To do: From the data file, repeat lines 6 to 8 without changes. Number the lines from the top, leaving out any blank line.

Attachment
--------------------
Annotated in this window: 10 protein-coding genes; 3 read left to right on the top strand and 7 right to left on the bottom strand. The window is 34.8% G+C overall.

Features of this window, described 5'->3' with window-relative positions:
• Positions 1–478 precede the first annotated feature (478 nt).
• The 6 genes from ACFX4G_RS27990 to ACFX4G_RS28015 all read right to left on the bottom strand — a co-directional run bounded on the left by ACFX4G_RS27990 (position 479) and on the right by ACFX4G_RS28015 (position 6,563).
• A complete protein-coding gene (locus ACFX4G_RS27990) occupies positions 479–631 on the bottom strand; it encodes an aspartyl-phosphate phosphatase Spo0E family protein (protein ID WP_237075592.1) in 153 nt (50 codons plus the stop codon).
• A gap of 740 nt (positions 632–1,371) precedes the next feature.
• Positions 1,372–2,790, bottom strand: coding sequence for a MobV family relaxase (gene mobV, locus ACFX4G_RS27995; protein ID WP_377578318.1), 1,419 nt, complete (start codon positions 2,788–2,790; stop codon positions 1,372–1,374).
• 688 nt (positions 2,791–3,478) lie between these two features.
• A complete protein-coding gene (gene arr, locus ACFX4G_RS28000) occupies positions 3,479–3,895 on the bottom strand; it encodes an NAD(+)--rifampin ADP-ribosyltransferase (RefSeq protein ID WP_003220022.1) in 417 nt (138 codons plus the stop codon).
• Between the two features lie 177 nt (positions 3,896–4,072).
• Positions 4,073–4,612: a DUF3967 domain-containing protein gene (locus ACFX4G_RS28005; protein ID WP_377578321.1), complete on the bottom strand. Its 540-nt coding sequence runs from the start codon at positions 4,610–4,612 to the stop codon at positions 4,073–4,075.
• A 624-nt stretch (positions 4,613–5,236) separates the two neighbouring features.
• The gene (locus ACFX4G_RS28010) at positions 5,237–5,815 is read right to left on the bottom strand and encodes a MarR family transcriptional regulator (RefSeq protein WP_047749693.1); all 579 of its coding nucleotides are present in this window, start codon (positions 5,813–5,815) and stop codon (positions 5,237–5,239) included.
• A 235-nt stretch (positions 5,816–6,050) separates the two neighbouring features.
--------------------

• A gap of 740 nt (positions 632–1,371) precedes the next feature.
• Positions 1,372–2,790, bottom strand: coding sequence for a MobV family relaxase (gene mobV, locus ACFX4G_RS27995; protein ID WP_377578318.1), 1,419 nt, complete (start codon positions 2,788–2,790; stop codon positions 1,372–1,374).
• 688 nt (positions 2,791–3,478) lie between these two features.